Construction Industry Pressure Builds: Pivotal Collapses, Metricon Cashes Up


It has all ended in tears for another builder as the wheels keep falling off Australia’s under-pressure construction sector with insolvencies surging by almost 50 per cent. 

The collapse of Gold Coast-based Pivotal Homes adds to the industry’s growing casualty list as it continues to combat a slew of unprecedented challenges.

Stretched supply chains, rising materials costs, labour constraints, weather events and project delays are hitting the sector like a wrecking ball, crunching the margins of fixed-price building contracts. 

Adding to the industry's woes is an escalating crisis of confidence, which has forced the owners of Australia's largest home builder Metricon to inject $30 million into the company in a bid to reassure the sector it will weather the storm.

“It’s really devastating … gut-wrenching,” said an emotional Pivotal Homes managing director Michael Irwin just 24 hours after the collapse of his company. 

“To take something positive out of it is hard, except to say the legacy I’ve left behind is the 1500 homes that I’m proud that I’ve built. There’s not one I’m not proud of. 

“Unfortunately, this is not the way that I wanted to go out. 

“I actually wanted to have Pivotal continue on in a succession plan so that when I’m 80 years of age I could have been rocking in a rocking chair and still looking back and seeing [it] prospering.   

“But now that’s not the case … [and] that, to me, is really sad.” 

The latest data from Equifax shows that construction insolvencies in April were 47 per cent higher nationally than the same period last year. 

That followed a 24 per cent surge in insolvencies in March and the indications are the trend will continue. 

“We’re seeing growing signs of financial stress and pressure across the industry, including a significant increase in construction insolvencies since the beginning of the year,” Equifax head of product and ratings services Brad Walters said. 

The construction sector’s contribution to total insolvencies has grown to almost 30 per cent. 

Placed into voluntary liquidation on Thursday, Pivotal Homes—a category three builder, licensed for low-rise jobs up to $30 million—had 103 homes under construction and 177 others on their books waiting for council approval.

▲ Gold Coast-based builder Pivotal Homes has more than 100 homes at various stages of completion.

According to Queensland Building and Construction Commission records, the company completed 211 jobs totalling $56.7 million in 2020-21 and so far this financial year had finished 105 jobs worth $30.5 million. 

Irwin said the business was still solvent but had gone into liquidation based on forward projections in the face of ongoing industry challenges. 

“Unfortunately, the rising costs which are impacting many in the industry throughout Australia have made our operations unviable,” he said. 

He said the situation had been compounded by trades such as bricklayers and framers doubling their prices in a year. 

“They have just been gouging the prices,” he said. “There’s such a shortage of trades out there, there’s demand so they’re charging what they like.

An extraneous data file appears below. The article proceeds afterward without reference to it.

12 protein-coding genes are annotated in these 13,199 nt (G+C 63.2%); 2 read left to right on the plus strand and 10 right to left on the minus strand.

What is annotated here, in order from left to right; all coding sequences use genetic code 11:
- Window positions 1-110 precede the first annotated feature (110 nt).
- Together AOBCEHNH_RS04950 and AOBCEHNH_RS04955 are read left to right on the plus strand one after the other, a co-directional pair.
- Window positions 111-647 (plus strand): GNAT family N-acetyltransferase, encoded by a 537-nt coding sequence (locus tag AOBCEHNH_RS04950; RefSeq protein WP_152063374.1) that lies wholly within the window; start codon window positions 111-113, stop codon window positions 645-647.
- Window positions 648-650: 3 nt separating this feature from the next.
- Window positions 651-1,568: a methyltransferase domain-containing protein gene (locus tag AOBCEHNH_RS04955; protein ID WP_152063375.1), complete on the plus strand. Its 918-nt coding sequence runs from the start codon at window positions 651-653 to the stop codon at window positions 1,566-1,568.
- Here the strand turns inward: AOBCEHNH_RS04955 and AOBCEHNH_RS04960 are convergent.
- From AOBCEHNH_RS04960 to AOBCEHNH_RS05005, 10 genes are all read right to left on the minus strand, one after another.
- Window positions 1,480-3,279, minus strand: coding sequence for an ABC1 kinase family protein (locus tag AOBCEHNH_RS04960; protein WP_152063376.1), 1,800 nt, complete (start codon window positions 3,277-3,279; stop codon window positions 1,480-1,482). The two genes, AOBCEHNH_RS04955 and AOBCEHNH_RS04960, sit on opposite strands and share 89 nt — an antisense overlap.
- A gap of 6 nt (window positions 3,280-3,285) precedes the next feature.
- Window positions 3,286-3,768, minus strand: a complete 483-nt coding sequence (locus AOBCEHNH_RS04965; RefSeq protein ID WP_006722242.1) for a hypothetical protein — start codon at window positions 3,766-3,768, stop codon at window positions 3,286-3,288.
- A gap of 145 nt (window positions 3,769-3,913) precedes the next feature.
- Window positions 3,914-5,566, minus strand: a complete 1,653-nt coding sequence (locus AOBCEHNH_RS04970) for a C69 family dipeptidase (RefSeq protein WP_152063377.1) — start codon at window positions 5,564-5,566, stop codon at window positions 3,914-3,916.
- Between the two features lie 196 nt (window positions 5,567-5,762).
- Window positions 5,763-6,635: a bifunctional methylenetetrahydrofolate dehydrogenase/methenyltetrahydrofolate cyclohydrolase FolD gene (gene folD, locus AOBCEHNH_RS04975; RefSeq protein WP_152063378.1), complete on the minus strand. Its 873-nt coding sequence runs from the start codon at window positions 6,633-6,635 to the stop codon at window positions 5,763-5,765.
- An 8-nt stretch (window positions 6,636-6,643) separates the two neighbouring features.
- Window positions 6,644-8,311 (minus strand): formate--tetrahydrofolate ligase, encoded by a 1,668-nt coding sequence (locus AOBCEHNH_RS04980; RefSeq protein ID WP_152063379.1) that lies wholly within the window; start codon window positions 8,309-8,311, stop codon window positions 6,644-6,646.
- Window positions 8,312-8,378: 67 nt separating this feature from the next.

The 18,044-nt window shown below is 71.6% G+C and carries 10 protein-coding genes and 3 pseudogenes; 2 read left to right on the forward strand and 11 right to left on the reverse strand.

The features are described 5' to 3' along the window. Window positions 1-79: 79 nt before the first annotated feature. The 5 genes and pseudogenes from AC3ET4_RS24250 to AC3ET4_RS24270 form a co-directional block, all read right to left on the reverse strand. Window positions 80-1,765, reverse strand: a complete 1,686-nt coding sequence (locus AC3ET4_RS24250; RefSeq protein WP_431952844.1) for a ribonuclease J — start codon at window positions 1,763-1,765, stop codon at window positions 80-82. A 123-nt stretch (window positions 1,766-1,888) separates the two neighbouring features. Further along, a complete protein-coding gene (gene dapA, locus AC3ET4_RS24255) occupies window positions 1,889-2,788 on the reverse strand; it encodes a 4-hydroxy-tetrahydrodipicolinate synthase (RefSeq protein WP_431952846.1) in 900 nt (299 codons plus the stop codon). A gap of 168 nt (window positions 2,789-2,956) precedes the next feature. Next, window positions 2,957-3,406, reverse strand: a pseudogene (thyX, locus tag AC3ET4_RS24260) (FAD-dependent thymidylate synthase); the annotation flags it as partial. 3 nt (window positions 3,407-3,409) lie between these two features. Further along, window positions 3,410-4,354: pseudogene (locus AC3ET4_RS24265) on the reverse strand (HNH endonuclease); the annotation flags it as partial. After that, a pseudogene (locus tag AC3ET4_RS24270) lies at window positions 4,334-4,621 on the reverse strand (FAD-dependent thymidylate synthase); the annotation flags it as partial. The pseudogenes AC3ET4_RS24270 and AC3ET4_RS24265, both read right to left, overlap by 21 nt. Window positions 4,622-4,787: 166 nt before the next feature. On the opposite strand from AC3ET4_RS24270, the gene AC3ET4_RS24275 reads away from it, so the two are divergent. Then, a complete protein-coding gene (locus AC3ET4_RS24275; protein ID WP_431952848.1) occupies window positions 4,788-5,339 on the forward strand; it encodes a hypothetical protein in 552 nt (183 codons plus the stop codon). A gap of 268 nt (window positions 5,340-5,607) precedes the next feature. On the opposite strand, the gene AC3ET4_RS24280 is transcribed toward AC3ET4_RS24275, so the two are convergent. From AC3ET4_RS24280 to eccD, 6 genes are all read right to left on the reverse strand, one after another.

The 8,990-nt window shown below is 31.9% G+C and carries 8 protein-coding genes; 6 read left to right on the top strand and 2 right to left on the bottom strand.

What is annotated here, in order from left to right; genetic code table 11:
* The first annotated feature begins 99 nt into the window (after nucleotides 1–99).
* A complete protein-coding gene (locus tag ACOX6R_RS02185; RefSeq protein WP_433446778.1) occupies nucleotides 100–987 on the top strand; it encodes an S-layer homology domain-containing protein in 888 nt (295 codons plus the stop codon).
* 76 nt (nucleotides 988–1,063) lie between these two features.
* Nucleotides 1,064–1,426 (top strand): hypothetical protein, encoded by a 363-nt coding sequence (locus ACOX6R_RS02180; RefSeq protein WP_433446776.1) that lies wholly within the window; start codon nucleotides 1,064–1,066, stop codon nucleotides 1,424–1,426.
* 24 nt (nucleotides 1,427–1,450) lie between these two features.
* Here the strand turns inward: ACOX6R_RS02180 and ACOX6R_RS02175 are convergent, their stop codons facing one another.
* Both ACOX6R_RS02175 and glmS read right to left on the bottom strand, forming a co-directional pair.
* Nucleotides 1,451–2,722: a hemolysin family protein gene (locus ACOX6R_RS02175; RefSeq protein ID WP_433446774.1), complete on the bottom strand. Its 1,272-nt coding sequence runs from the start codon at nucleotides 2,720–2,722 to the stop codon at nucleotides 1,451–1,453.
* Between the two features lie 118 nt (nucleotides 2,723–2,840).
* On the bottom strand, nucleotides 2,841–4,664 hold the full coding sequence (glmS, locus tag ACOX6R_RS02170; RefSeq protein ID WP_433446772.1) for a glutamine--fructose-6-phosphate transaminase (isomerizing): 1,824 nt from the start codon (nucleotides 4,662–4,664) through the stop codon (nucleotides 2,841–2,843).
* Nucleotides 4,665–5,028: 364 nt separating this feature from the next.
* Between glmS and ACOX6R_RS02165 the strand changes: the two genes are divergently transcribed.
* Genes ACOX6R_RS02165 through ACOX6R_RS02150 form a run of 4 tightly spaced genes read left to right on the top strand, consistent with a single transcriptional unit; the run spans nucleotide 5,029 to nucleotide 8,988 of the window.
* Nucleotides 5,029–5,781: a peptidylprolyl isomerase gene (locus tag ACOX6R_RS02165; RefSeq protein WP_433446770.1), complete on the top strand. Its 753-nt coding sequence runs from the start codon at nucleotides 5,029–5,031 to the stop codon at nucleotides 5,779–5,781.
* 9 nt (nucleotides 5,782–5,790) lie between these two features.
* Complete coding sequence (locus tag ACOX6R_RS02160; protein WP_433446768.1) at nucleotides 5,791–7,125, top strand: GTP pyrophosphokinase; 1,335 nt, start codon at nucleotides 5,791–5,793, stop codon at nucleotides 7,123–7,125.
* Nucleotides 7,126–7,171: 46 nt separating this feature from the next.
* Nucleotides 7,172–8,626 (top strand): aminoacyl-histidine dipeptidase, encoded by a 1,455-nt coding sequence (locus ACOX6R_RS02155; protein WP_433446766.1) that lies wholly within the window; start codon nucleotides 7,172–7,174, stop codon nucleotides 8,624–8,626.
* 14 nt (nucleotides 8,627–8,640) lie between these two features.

“The government needs to step in because there are other builders out there, big builders, in the same position. 

“If they don’t, it’s going to end up with carnage.” 

In an earlier statement, he said: “In my 30 years’ experience I have never seen a set of circumstances like this and obviously we are not alone in these unfortunate conditions facing the industry. 

“We are absolutely devastated for our 16 Pivotal Homes employees and assure all creditors, contractors and subcontractors have been paid in full. 

“All purchasers are in a net gain position, meaning the work they have paid for has been completed. In fact, they have had more work completed on their homes than they have paid for.” 

The demise of Pivotal Homes after operating for 15 years follows the collapse of a string of builders including Probuild and Condev, with rumours and speculation swirling around the industry of other teetering construction companies.

After a tragic and tumultuous couple of weeks, Metricon has been fending off a barrage of reports suggesting it is on the verge of going belly up. 

The speculation intensified after the sudden death of its chief executive and founder Mario Biasin.

But the company has staunchly denied the rumours and its owners, in an attempt to bolster confidence, have stumped up an additional $30 million in capital. As well, the Commonwealth Bank has approved a 100 per cent increase to the firm’s working capital facility.

“We have previously said that our company has a proven history of success and remains profitable and viable and that we have the full support of our key stakeholders,” acting chief executive Peter Langfelder said.

“We have also appreciated incredible support from many of our customers, suppliers and trades—but sadly, this hasn’t been enough to reinstall the complete confidence of the broader industry.

“This significant injection of capital by the owners demonstrates to our customers, employees, sub-contractors and suppliers our confidence in the viability, profitability and future of the Metricon business."

 On the same day Worrells were appointed as liquidators to Pivotal Homes, boutique investment firm Remi Capital also collapsed with an estimated $70 million of debt outstanding. 

It had offices in Brisbane and Melbourne, and property investments across Victoria, including a two-tower, 176-apartment mixed-use shopping centre development at Sunshine and warehouses at Laverton.


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